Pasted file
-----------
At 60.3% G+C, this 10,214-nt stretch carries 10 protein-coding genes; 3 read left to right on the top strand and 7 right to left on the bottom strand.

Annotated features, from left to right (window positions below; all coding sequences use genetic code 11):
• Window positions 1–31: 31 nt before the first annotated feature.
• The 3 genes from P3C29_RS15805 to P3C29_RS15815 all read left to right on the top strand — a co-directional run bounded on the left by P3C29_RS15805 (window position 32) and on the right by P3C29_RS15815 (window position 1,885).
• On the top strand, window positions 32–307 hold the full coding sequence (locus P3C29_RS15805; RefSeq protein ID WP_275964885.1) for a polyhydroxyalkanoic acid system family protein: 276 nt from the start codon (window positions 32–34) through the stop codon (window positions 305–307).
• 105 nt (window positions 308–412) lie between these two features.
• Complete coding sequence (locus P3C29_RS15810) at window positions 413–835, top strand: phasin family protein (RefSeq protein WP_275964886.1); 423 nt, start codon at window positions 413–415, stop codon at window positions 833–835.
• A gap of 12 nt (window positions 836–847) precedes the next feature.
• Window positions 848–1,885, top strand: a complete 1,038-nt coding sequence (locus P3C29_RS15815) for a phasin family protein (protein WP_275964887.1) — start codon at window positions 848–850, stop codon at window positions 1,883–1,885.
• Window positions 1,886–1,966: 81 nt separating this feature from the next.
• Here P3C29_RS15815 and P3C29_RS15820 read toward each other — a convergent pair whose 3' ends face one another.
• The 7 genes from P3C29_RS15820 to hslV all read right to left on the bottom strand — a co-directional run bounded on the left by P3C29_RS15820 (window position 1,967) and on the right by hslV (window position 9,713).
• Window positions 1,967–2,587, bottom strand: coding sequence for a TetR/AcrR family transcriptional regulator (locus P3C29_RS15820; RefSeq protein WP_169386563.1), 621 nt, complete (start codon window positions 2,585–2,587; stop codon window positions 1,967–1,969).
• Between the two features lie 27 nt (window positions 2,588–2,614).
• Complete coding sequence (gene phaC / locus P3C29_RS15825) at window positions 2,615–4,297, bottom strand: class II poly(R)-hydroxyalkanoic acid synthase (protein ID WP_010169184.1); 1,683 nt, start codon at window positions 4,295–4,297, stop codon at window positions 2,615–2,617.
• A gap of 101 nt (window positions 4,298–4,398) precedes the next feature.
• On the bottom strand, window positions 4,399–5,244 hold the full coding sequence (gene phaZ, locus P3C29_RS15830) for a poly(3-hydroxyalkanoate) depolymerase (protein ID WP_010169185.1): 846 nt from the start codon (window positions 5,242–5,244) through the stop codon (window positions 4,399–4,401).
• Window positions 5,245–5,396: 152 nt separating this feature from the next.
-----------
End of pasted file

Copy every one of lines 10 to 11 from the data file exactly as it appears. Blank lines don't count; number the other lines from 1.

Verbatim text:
• Window positions 1,886–1,966: 81 nt separating this feature from the next.
• Here P3C29_RS15815 and P3C29_RS15820 read toward each other — a convergent pair whose 3' ends face one another.